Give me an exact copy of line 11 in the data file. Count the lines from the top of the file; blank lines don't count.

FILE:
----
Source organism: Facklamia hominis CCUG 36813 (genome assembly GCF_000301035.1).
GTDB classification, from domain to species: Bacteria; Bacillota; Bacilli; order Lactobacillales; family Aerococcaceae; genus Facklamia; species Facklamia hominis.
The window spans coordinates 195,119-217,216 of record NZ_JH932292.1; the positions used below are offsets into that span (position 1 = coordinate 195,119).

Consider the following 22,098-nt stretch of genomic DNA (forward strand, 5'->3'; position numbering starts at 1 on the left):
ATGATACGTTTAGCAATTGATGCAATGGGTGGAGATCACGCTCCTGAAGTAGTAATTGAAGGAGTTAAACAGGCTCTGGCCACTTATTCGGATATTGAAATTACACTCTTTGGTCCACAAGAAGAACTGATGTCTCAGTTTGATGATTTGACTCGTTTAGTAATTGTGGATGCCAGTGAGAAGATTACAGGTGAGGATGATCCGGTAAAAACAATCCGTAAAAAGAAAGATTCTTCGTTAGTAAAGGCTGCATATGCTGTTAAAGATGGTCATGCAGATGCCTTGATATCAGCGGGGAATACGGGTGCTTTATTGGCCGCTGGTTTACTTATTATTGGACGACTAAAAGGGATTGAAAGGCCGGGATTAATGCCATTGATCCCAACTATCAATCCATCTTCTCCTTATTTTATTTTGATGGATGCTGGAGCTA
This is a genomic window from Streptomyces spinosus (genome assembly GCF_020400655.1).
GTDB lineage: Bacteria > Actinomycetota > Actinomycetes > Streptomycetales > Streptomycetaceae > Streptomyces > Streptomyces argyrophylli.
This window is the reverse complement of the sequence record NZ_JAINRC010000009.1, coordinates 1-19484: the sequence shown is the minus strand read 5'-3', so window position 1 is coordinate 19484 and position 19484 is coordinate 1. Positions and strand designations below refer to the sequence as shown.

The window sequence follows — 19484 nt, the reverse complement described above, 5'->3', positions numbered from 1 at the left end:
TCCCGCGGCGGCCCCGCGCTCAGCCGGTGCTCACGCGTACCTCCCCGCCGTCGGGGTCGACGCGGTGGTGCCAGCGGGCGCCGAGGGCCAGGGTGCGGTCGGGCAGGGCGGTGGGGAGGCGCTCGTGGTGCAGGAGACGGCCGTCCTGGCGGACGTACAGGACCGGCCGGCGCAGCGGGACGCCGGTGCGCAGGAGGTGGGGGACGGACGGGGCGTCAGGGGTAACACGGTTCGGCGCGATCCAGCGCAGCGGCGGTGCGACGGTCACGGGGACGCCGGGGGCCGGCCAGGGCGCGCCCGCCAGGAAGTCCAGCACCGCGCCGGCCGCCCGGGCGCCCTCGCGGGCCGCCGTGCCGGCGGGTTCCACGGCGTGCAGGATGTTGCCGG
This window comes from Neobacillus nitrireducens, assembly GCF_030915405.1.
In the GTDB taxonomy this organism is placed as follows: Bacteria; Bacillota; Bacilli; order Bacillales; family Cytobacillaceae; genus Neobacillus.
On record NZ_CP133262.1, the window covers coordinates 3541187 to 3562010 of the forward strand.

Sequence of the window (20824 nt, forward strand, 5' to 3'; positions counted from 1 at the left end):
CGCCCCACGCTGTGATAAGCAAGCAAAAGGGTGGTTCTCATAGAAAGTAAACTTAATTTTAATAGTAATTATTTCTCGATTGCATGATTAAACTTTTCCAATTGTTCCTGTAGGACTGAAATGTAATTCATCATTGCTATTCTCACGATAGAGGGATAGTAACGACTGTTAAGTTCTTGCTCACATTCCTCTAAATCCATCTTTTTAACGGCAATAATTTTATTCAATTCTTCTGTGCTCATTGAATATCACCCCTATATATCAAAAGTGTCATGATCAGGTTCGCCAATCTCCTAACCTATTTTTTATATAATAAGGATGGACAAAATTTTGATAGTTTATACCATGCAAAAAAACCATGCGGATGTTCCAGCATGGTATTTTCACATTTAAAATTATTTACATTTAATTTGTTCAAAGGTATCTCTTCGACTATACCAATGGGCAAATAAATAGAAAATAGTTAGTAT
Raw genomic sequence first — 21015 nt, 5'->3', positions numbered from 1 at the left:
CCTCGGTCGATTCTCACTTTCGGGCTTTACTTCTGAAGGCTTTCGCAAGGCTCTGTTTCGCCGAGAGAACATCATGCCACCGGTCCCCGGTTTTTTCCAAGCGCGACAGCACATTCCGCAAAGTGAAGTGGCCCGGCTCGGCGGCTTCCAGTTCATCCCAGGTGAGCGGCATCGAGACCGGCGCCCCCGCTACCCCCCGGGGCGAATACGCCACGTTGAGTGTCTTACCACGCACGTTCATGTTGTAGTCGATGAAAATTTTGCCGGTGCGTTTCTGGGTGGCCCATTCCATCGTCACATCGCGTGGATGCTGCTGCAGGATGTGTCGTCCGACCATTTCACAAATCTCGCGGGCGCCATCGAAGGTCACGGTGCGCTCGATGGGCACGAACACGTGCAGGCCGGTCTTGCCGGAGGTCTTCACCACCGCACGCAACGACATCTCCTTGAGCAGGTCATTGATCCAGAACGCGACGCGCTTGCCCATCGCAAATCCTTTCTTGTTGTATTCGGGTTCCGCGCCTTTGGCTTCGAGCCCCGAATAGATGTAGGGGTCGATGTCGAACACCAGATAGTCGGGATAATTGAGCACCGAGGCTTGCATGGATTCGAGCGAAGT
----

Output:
This window comes from Neobacillus nitrireducens, assembly GCF_030915405.1.